I am delighted to bring to you the first MENASP newsletter of the year. I am an Associate Professor in International Relations at the University of Bath, United Kingdom. I am also one of the researchers on the AHRC-funded research project run under the MENASP network entitled ‘Strengthening Security and Social Welfare in the Middle East and North Africa Region.’
In a world of connections and linkages, we are increasingly witnessing that poor governance and a lack of basic social services are leading the masses of many states to rise in order to demand a better standard of living. Lebanon is a case in point in the MENA region. The recent protests in Myanmar and Thailand also highlight how the citizens of these countries disagree with the establishments’ views in their states on how to best achieve adequate levels of governance and social welfare. The authorities in these states are finding it hard to suppress these protests because they have taken the forms of ‘leader-less’ civil society movements; they represent the voices of the vast majority of their fellow citizens. It is safe to say that these individuals have the force of legitimacy behind them, which has quickly exposed the shortcomings in the official state narratives.
It looks like those in power have no choice but to listen to the protestors in the streets of Beirut, Mandalay and Bangkok if they want stability in these societies. The protests also emphasise that true stability is built upon the foundations of equitable social justice and individual freedoms for all. In the absence of credible forces of nationalism that may have significant ‘pulling power,’ provision of social welfare and opportunities for economic fulfilment, along with decent levels of governance, become the very raison d’être of these ‘state nations’ as opposed to these being some of the regular functions that states ordinarily perform all over the world. Those protesting for the provision of basic civil services and decent standards of living believe that if their countries cannot provide even the bare minimum, the existence of the state itself is of no use to them. These contemporary upheavals once again highlight the relevance and significance of robust social policies everywhere in the world.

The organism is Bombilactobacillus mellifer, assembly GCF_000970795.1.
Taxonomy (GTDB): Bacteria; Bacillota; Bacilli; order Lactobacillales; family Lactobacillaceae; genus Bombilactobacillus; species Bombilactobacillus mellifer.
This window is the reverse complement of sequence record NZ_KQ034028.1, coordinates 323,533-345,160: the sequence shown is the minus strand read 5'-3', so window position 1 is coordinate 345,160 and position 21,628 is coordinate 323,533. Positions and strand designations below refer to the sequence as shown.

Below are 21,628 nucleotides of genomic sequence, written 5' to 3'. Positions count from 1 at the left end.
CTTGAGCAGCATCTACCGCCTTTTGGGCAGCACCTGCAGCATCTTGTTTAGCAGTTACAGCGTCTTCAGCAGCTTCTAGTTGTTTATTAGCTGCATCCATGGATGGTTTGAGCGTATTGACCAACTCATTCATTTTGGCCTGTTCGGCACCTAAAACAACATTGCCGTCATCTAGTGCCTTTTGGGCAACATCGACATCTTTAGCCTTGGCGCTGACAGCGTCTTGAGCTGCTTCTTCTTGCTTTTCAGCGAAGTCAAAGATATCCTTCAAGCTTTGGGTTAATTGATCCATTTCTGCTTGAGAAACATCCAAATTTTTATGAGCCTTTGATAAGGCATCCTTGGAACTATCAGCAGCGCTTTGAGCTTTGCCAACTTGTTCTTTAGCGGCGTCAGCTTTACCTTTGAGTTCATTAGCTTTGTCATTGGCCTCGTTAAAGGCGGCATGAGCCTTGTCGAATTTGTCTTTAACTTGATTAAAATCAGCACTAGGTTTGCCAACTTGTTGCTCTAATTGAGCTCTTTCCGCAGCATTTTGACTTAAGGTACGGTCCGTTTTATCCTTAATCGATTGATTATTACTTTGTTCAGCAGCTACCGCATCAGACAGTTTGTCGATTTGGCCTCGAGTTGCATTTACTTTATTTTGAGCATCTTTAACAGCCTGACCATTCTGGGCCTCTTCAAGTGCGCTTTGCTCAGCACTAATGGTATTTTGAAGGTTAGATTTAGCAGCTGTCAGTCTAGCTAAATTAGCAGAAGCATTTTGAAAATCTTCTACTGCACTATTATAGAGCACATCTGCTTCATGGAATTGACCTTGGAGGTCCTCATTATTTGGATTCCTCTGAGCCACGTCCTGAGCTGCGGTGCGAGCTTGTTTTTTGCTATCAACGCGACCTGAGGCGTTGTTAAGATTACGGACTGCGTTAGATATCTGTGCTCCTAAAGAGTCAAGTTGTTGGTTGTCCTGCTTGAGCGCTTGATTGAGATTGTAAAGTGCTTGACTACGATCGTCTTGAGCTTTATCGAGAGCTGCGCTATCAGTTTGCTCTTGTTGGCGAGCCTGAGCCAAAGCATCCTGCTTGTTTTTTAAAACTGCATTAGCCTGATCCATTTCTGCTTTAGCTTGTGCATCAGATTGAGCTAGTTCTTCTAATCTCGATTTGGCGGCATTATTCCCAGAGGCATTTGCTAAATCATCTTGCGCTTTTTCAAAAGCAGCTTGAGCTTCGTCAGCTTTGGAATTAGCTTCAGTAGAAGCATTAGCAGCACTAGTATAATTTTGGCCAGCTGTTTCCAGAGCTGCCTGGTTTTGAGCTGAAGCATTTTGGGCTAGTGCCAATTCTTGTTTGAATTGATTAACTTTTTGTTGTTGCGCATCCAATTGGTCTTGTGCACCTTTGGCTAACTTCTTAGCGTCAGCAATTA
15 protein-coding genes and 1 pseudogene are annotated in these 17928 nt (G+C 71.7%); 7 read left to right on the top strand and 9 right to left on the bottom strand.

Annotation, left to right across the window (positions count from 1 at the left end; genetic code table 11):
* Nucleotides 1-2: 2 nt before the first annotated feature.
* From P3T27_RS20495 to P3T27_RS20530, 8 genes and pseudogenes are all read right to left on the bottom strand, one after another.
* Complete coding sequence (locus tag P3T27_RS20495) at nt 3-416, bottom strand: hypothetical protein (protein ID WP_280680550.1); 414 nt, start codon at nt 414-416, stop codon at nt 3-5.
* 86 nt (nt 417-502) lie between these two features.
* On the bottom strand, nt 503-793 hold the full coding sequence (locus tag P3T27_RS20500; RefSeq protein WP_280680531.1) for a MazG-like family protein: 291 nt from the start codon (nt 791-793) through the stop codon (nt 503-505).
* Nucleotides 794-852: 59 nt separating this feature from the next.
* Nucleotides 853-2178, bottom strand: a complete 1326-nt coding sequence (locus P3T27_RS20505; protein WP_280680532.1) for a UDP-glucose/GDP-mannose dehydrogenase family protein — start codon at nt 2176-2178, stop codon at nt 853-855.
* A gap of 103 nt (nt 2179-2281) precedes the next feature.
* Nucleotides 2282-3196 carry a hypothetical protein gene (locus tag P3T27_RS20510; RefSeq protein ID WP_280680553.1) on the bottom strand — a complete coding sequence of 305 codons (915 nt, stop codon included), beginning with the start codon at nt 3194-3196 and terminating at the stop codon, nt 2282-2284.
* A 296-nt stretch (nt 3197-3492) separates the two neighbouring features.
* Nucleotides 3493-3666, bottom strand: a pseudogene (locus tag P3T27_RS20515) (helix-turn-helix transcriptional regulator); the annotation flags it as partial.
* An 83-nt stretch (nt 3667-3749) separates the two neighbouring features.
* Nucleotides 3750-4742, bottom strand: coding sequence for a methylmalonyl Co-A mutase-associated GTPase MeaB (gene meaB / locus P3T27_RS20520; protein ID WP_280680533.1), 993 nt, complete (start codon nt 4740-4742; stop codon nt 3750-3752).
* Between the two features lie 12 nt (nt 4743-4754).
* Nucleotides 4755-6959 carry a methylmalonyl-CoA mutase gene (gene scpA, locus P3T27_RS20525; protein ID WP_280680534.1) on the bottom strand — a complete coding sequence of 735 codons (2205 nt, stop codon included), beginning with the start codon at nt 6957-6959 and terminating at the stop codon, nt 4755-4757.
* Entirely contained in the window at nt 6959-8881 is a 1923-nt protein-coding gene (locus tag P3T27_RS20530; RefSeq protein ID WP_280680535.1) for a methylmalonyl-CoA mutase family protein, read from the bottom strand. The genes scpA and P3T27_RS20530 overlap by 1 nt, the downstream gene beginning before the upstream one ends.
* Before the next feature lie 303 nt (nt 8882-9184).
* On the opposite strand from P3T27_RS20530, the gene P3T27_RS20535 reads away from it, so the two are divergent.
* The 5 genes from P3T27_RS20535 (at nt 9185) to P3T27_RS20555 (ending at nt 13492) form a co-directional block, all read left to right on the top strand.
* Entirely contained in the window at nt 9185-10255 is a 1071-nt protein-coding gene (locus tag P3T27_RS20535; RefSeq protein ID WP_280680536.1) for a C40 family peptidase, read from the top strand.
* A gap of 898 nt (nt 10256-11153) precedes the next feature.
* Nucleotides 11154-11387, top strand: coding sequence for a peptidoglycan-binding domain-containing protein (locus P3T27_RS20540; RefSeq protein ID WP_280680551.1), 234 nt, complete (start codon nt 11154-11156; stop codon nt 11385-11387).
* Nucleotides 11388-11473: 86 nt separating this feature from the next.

These are some of the issues we will cover in our research project ‘Strengthening Security and Social Welfare in the Middle East and North Africa Region (MENASP-CP).’ The project was officially launched on 2 December 2020 and the recording of the launch event can be viewed here. We are very grateful to the attendees of the launch, and the consultation event following it, and look forward to your continued engagement with our project.
Looking to the future, some of the activities planned as part of the project include Early Career Researchers (ECRs) round-table events, preparations for our first commissioning call and laying the groundwork to build online communities. We would very much welcome your contributions in the form of blog posts which can be sent to menasp_network[a]bath.ac.uk. Please also consider joining our experts’ database here. Finally, please stay connected through our mailing list and social media platforms for a number of exciting updates in the future.
Dr Wali Aslam
Department of Politics, Languages and International Studies
University of Bath, United Kingdom